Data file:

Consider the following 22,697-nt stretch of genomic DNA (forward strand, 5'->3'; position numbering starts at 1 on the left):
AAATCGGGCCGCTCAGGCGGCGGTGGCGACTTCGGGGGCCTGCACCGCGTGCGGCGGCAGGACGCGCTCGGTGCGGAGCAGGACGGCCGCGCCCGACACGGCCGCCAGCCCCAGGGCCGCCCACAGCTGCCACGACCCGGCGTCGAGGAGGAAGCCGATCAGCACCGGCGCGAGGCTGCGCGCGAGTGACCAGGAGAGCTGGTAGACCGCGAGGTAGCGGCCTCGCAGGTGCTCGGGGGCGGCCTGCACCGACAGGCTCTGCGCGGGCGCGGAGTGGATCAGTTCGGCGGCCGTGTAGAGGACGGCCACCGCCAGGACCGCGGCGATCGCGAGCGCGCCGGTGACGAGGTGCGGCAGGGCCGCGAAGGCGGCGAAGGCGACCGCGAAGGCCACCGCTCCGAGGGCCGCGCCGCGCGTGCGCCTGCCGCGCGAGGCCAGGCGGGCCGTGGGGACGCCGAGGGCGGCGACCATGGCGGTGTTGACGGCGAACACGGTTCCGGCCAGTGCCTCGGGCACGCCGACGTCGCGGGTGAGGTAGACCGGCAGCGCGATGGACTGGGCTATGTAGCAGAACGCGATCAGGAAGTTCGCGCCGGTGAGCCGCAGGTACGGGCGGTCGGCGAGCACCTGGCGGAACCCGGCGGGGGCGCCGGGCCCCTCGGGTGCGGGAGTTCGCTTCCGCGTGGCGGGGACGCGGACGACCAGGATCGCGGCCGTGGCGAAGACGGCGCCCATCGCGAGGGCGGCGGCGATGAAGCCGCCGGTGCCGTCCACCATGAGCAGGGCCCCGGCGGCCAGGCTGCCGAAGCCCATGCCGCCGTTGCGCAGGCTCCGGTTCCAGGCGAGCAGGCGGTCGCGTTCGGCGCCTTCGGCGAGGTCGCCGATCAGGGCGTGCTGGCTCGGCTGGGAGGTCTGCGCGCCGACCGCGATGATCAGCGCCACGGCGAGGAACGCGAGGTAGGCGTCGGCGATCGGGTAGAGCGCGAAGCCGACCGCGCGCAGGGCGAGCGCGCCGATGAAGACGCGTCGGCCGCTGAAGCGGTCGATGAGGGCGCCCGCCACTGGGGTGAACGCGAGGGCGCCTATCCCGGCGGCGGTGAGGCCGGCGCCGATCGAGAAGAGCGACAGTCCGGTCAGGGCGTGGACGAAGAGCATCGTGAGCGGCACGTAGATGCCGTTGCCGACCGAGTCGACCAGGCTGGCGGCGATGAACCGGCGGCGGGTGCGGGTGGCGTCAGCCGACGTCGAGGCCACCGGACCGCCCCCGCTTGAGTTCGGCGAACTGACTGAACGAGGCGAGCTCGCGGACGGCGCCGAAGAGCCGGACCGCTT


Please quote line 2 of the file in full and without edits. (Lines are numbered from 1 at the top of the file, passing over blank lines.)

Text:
AAATCGGGCCGCTCAGGCGGCGGTGGCGACTTCGGGGGCCTGCACCGCGTGCGGCGGCAGGACGCGCTCGGTGCGGAGCAGGACGGCCGCGCCCGACACGGCCGCCAGCCCCAGGGCCGCCCACAGCTGCCACGACCCGGCGTCGAGGAGGAAGCCGATCAGCACCGGCGCGAGGCTGCGCGCGAGTGACCAGGAGAGCTGGTAGACCGCGAGGTAGCGGCCTCGCAGGTGCTCGGGGGCGGCCTGCACCGACAGGCTCTGCGCGGGCGCGGAGTGGATCAGTTCGGCGGCCGTGTAGAGGACGGCCACCGCCAGGACCGCGGCGATCGCGAGCGCGCCGGTGACGAGGTGCGGCAGGGCCGCGAAGGCGGCGAAGGCGACCGCGAAGGCCACCGCTCCGAGGGCCGCGCCGCGCGTGCGCCTGCCGCGCGAGGCCAGGCGGGCCGTGGGGACGCCGAGGGCGGCGACCATGGCGGTGTTGACGGCGAACACGGTTCCGGCCAGTGCCTCGGGCACGCCGACGTCGCGGGTGAGGTAGACCGGCAGCGCGATGGACTGGGCTATGTAGCAGAACGCGATCAGGAAGTTCGCGCCGGTGAGCCGCAGGTACGGGCGGTCGGCGAGCACCTGGCGGAACCCGGCGGGGGCGCCGGGCCCCTCGGGTGCGGGAGTTCGCTTCCGCGTGGCGGGGACGCGGACGACCAGGATCGCGGCCGTGGCGAAGACGGCGCCCATCGCGAGGGCGGCGGCGATGAAGCCGCCGGTGCCGTCCACCATGAGCAGGGCCCCGGCGGCCAGGCTGCCGAAGCCCATGCCGCCGTTGCGCAGGCTCCGGTTCCAGGCGAGCAGGCGGTCGCGTTCGGCGCCTTCGGCGAGGTCGCCGATCAGGGCGTGCTGGCTCGGCTGGGAGGTCTGCGCGCCGACCGCGATGATCAGCGCCACGGCGAGGAACGCGAGGTAGGCGTCGGCGATCGGGTAGAGCGCGAAGCCGACCGCGCGCAGGGCGAGCGCGCCGATGAAGACGCGTCGGCCGCTGAAGCGGTCGATGAGGGCGCCCGCCACTGGGGTGAACGCGAGGGCGCCTATCCCGGCGGCGGTGAGGCCGGCGCCGATCGAGAAGAGCGACAGTCCGGTCAGGGCGTGGACGAAGAGCATCGTGAGCGGCACGTAGATGCCGTTGCCGACCGAGTCGACCAGGCTGGCGGCGATGAACCGGCGGCGGGTGCGGGTGGCGTCAGCCGACGTCGAGGCCACCGGACCGCCCCCGCTTGAGTTCGGCGAACTGACTGAACGAGGCGAGCTCGCGGACGGCGCCGAAGAGCCGGACCGCTT